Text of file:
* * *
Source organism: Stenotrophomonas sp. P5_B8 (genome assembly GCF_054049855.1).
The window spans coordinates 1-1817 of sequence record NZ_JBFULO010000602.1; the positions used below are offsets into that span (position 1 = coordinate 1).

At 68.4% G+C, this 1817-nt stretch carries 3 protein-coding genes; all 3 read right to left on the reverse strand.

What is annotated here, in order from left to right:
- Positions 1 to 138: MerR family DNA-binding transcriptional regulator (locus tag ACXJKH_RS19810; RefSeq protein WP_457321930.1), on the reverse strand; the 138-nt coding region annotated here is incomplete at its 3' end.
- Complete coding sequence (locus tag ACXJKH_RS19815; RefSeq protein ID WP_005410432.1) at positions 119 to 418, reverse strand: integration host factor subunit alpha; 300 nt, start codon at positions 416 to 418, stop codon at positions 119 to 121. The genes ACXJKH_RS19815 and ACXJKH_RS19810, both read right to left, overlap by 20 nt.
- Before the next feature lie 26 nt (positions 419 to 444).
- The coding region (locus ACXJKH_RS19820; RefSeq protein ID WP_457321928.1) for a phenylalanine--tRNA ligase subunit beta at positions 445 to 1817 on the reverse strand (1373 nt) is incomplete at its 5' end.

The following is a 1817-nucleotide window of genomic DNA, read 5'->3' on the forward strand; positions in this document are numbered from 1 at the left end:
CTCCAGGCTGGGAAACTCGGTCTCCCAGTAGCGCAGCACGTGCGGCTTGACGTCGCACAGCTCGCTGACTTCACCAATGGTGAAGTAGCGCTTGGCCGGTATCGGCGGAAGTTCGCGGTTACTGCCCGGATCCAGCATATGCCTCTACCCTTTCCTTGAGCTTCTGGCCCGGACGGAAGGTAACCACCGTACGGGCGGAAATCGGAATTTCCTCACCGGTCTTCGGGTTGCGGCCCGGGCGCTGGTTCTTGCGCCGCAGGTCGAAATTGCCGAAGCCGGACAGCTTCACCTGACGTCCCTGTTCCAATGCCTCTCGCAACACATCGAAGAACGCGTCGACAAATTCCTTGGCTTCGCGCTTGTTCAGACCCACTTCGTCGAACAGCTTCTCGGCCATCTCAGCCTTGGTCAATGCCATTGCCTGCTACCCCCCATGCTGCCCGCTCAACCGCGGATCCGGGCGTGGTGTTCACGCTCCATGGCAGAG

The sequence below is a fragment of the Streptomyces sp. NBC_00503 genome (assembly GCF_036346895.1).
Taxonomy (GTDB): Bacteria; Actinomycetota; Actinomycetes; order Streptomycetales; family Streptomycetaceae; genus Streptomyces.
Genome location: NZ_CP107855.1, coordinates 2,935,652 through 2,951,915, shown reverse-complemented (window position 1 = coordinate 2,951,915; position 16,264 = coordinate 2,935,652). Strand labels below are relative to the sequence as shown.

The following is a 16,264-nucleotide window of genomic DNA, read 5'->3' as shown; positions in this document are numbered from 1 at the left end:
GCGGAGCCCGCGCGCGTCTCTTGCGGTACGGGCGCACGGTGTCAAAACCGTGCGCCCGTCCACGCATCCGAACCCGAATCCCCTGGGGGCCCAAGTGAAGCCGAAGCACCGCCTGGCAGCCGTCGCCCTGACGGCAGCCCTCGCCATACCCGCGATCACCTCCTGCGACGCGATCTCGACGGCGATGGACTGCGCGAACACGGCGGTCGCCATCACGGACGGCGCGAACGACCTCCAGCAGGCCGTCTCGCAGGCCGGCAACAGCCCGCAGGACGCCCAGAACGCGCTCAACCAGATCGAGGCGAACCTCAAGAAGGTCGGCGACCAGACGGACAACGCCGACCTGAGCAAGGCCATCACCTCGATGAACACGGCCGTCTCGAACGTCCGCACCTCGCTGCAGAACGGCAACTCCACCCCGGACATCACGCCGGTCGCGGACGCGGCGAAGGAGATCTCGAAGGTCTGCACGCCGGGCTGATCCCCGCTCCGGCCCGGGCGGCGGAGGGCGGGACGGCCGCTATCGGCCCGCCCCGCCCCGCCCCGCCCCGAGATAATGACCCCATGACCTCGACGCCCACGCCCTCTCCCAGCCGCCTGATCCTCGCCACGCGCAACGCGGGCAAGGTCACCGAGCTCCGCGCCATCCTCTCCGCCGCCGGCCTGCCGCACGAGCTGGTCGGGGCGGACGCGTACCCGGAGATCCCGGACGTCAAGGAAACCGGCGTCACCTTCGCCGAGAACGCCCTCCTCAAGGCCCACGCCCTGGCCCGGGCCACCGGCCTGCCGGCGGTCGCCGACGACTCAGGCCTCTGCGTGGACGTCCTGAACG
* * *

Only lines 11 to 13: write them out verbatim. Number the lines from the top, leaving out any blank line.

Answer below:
The sequence below is a fragment of the Streptomyces sp. NBC_00503 genome (assembly GCF_036346895.1).
Taxonomy (GTDB): Bacteria; Actinomycetota; Actinomycetes; order Streptomycetales; family Streptomycetaceae; genus Streptomyces.
Genome location: NZ_CP107855.1, coordinates 2,935,652 through 2,951,915, shown reverse-complemented (window position 1 = coordinate 2,951,915; position 16,264 = coordinate 2,935,652). Strand labels below are relative to the sequence as shown.